Firefox has a long standing bug that leads to rampant memory usage. When you open a large XML file Firefox goes nuts and uses up all the memory in your system. This can cause severe disk thrashing as the OS starts using swap space. To prevent this it makes sense to limit Firefox’s memory usage.
Here’s a bunch of different ways you can generate secure passwords in Linux using the command line:
It is possible to encrypt a file for secure transmission or backup using a strong cryptographic algorithm on Linux. We do that using OpenSSL:
It is very easy to create a simple proxy via an SSH connection to a remote server. Here’s how you do it:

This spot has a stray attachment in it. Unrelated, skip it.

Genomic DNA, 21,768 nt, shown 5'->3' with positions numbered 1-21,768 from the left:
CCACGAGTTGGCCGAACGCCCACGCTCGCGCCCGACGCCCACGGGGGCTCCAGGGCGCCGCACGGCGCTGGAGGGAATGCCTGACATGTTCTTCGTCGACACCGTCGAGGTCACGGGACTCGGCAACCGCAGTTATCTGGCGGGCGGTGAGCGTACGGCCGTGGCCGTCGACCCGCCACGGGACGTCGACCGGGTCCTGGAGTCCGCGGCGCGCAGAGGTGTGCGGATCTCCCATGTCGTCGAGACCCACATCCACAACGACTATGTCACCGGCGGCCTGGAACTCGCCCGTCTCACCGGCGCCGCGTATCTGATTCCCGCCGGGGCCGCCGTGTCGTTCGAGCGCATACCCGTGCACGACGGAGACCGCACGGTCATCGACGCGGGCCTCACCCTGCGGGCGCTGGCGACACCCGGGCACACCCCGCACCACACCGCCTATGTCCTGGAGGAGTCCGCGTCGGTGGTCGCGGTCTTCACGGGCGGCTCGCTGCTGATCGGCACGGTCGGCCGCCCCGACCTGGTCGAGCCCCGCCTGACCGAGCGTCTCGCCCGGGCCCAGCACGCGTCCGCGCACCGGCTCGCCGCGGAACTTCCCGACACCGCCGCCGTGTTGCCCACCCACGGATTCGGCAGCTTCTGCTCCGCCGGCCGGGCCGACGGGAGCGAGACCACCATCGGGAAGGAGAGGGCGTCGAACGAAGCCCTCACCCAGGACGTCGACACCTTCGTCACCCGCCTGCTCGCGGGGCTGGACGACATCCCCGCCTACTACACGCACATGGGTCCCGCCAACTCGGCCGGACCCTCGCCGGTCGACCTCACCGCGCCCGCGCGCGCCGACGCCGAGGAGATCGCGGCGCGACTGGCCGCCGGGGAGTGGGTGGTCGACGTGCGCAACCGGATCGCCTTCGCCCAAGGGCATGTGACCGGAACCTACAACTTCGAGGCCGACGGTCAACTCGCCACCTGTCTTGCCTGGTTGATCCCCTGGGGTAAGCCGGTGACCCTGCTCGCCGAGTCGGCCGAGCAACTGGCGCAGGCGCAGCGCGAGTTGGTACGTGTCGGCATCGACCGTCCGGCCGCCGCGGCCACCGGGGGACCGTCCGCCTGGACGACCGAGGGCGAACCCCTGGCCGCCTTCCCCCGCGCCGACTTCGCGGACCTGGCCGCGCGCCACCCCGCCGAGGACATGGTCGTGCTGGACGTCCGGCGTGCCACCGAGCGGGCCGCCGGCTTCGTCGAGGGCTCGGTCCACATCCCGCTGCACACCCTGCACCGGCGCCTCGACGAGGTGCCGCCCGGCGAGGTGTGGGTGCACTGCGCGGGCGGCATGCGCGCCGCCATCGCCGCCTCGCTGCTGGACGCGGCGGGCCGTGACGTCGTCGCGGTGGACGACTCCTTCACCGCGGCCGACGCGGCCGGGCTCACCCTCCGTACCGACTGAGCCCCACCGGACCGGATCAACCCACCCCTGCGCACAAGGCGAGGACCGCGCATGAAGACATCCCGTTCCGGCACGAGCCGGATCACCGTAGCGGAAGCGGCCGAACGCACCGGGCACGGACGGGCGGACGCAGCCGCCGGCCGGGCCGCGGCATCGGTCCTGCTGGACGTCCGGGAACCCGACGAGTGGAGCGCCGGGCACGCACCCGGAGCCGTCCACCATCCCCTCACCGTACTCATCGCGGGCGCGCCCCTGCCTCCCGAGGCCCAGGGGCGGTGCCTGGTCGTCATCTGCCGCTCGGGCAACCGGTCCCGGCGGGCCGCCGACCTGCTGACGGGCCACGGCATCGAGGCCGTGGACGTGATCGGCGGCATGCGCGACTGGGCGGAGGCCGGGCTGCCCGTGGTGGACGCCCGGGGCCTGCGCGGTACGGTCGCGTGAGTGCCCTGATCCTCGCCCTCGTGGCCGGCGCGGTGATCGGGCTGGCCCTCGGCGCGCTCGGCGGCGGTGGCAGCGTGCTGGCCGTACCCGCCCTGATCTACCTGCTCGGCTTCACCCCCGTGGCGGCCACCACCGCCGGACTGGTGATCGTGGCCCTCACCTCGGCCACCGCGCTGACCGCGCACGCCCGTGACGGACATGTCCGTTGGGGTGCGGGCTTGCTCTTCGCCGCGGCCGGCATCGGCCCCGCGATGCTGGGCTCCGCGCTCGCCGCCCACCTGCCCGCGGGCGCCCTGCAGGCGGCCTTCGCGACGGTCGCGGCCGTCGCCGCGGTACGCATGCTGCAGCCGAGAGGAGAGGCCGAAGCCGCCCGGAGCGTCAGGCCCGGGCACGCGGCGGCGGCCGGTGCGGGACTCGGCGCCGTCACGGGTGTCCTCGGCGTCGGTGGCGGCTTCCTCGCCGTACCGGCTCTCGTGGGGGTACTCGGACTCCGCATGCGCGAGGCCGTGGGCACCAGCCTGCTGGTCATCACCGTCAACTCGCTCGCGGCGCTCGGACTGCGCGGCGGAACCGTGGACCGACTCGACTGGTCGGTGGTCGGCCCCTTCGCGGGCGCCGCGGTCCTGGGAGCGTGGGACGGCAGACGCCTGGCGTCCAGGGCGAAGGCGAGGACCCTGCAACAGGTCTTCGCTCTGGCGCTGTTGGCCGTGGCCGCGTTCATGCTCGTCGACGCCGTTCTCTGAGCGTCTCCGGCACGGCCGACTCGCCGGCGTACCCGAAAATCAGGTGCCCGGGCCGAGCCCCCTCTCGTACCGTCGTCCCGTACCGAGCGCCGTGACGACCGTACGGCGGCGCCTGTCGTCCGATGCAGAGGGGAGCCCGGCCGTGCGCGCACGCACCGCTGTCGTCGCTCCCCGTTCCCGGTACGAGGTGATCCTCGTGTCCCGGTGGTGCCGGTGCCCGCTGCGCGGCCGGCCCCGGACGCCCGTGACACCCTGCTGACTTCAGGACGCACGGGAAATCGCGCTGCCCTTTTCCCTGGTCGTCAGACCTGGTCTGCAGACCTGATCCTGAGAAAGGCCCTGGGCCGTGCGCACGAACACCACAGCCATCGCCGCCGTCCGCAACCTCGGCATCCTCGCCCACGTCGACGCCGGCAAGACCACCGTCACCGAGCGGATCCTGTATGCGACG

KDE is a great desktop environment and its killer feature has always been the great level of customization that you can perform. In this post I look at adding support for MD5, SHA256 and other file checksum operations to the right-click context menu. This will allow you to do an MD5sum or SHA256sum of ISO images or other files right from within the GUI.